The real paradigm shift with books will come when the e-book concept really takes off. Instead of awaiting a FedEx from, soon you'll download the entire book into your easy to carry e-book using your high speed Internet connection.

Still, whether it's books, music, corporate brochures or whatever, it only works if the Net is a safe place for intellectual property. Few will risk posting or making intellectual property available if the Net continues to be the Wild West.

It's going to take a combination of intellectual property law modifications and clarifications along with good technology to maximize the Net as the nearly perfect means of sharing information and creativity. As is usually the case, the new technologies are getting there faster than the new laws.

These new technologies will help reduce the ability of pirates to steal content posted on the Net. As these technologies mature, we'll see more content take to the Net.

The Real Scoop

Copyright law applies on the Net just as with any other media. Just a few examples of things protected on the Net (using traditional language) include literary, musical and graphical works, as well as sound recordings and motion pictures.

In Net Speak, literary could be a doc file, musical an MP3, graphical a jpeg, sound recording a wav and motion pictures an avi. I'm sure you get the point.

Copyright protection for this article attaches the moment my fingers hit the keyboard-even before I do my once a minute save. (If once a minute seems excessive, I would remind you that I work in Windows. Need I say more?)

Conceptually, the copyright attaches at the moment that the column exists in a tangible medium of expression. This means that in my head doesn't count, but that my monitor does.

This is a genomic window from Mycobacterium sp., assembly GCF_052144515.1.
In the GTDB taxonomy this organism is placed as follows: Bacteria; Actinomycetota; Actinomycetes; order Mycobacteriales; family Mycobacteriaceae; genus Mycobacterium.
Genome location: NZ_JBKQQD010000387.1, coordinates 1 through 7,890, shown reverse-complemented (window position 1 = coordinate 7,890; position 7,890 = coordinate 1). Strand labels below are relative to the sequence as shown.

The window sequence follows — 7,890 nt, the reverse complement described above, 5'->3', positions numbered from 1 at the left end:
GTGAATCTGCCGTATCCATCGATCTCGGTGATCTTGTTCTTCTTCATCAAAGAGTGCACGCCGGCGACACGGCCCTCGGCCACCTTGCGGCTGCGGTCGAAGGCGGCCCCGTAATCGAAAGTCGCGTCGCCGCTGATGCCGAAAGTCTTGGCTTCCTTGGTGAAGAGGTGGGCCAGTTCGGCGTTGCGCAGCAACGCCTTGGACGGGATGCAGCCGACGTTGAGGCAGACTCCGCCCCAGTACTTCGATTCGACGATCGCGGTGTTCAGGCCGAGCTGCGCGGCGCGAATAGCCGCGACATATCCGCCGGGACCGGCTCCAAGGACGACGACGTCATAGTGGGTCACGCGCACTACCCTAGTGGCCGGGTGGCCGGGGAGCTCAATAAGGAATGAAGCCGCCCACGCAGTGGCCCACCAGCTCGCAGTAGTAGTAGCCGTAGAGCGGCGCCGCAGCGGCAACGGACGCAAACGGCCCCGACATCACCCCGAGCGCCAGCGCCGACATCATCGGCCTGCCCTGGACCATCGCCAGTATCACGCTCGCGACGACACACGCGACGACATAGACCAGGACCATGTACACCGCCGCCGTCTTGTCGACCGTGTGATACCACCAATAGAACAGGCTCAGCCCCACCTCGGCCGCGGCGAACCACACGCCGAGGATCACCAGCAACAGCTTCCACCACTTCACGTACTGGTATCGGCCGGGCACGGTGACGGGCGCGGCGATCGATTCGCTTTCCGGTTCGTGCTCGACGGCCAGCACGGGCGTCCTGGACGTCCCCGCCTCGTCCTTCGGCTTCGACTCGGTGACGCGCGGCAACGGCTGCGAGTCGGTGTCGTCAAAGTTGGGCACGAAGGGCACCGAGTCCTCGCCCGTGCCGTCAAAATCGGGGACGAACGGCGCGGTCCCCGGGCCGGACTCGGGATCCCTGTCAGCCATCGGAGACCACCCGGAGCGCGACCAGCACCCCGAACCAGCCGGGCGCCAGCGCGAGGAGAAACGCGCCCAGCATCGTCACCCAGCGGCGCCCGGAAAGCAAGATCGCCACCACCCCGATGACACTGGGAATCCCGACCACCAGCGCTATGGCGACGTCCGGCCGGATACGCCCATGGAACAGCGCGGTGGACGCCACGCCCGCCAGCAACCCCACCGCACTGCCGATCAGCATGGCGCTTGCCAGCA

It's copyrighted whether I put a copyright notice on it or not and I don't have to register it. Now, having said this, there are many good reasons for a copyright notice and registration. The short version is that you would have certain procedural advantages if you're ever forced to sue somebody for infringing your copyright.

One thing that is required for this article to be eligible for a copyright though is "originality." This requirement isn't stringent though. "Original" in the copyright sense of the word doesn't mean novel or unique and certainly doesn't mean a thought that's never been expressed. It just means that I didn't copy it from somebody else's work.

If it required true novelty, it would probably mean that I couldn't write an article about copyright that I could copyright. After all, since this is an article that covers only the basics of copyright law, it's probably fair to say every thought that I've covered has been covered somewhere before. It's just that this article expresses the thoughts in Mark Grossman's words.

(How many monkey's typing on how many keyboards for how many infinities, assuming that you could have more than one infinity, would it take before a monkey randomly typed this same article? Never mind. The question's just the symptom of a wandering mind and the mood that it takes to write the first half of this article as a reversal of reality.)

Back to the Beginning

Now, let's take the opening paragraphs of this article and rewrite them into reality.

The beauty of the Internet is that copyright law does apply. With intellectual property protections firmly in place, the Internet is the perfect place for the free exchange of ideas.

The development of Net law reflects the decade of the 90's, which was the decade that the Net truly entered our lives. This developing law reflects the unbridled capitalism of our contemporary culture and the high regard our society places on the right to own property and the right to protect that property from thievery.

While the technology may make it all too easy to steal intellectual property with a couple of clicks of your mouse, you do so at the risk of infringing somebody's copyright.

Safe from Copyright Law is republished from
Mark Grossman
Mark Grossman